November 18, 2017

Nigerian mining: Awakening the sleeping giant

Several important developments in the Nigerian mining sector in the last year bode well for the industry’s future. The most significant is the approval in August 2016 of a new roadmap for the sector by the government.

New roadmap for the sector

“I am quite optimistic that if the right steps are taken and the current momentum is sustained, the solid minerals sector in Nigeria can contribute up to 3% of GDP by 2025 as predicted in the current roadmap, up from a current contribution of just about 0.5%. My vision for the sector is one that is profitable to all stakeholders and in which the Nigerian people are able to enjoy the maximum benefits possible for these natural endowments,” says Cyril Azobu, advisory partner and mining leader at PwC Nigeria.

“This policy document has really set the tone for the development of the sector. Following from this, we have seen the constitution of the Mining Implementation and Strategy team whose duty is to co-ordinate the implementation of the roadmap and program manage its execution.”

Furthermore, the federal government also approved Mining Intervention Fund to the value of N30bn. A significant proportion of the fund has gone into data gathering and a part of it is to go into capacity building for artisanal miners. “We are also seeing the federal government making efforts to take advantage of some strategic minerals such as steel and bitumen, but these are still in the early stages.”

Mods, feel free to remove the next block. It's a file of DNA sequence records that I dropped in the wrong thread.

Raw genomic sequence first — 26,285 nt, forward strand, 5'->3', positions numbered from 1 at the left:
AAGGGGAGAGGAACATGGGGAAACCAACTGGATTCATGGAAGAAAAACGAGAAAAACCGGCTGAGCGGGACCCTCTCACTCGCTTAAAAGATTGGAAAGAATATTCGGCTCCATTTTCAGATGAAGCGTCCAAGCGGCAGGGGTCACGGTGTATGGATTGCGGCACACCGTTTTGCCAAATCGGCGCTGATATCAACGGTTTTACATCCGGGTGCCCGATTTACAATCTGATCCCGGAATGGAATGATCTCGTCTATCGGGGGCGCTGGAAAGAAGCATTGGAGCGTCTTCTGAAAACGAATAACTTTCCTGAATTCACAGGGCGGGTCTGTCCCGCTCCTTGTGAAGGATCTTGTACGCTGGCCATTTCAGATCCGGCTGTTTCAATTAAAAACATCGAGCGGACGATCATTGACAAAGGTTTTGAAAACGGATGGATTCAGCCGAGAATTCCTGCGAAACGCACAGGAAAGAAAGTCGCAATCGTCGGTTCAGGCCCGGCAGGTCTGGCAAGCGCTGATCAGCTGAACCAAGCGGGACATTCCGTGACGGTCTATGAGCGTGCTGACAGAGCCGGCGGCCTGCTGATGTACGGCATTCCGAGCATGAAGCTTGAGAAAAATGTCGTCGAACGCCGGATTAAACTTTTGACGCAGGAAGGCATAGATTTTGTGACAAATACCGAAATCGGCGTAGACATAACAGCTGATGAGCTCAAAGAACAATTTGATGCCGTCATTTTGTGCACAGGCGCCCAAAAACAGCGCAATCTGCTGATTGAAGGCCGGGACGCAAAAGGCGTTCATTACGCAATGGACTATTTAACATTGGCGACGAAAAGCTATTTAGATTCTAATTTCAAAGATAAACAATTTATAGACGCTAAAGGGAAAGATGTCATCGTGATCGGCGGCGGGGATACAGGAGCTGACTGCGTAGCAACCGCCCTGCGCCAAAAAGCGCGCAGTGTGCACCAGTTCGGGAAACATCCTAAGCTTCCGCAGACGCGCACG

Attracting more investment for the sector

Recently, the board of the Solid Minerals Development Fund was inaugurated by the minister of mines and steel development, Dr Kayode Fayemi. “This board has the mandate to restructure and operationalise the fund by designing the appropriate governance structure, organisation, strategies and operations for effective management. This development will help establish a governance and financial structure and attract more investment for the sector,” Azobu says.

Another strong sign of an industry getting its house in order is the federal government inaugurating the Cyril Azobu. The forum is expected to serve as a platform where development partners and donor agencies such as the World Bank, DFID, UNDP and the likes, meet to review, coordinate and synergise their programmes to increasing the efficiency and effectiveness of assistance provided to the mining sector.

Issue of illegal mining

According to Azobu there has also been some effort to tackle the issue of illegal mining through the establishment of the Mines Police Division. He expands: “This unit comprising the Police and the Nigeria Security and Civil Defence Corps (NSCDC) will work with all the state mines offices to carry out surveillance of mining sites to achieve sanity, safety of lives and compliance of laid down procedures and environmental standard requirements.”

“We are also beginning to see better collaboration between the federal government and the states with a few states increasingly taking advantage of this to develop their solid minerals sector and grow their internally generated revenue (IGR). We also know that states now earn 13% derivation from solid minerals revenues.”

These and other developments in the Nigerian mining sector will be in the spotlight at Nigeria Mining Week, which is taking place again in Abuja from 16-19 October 2017

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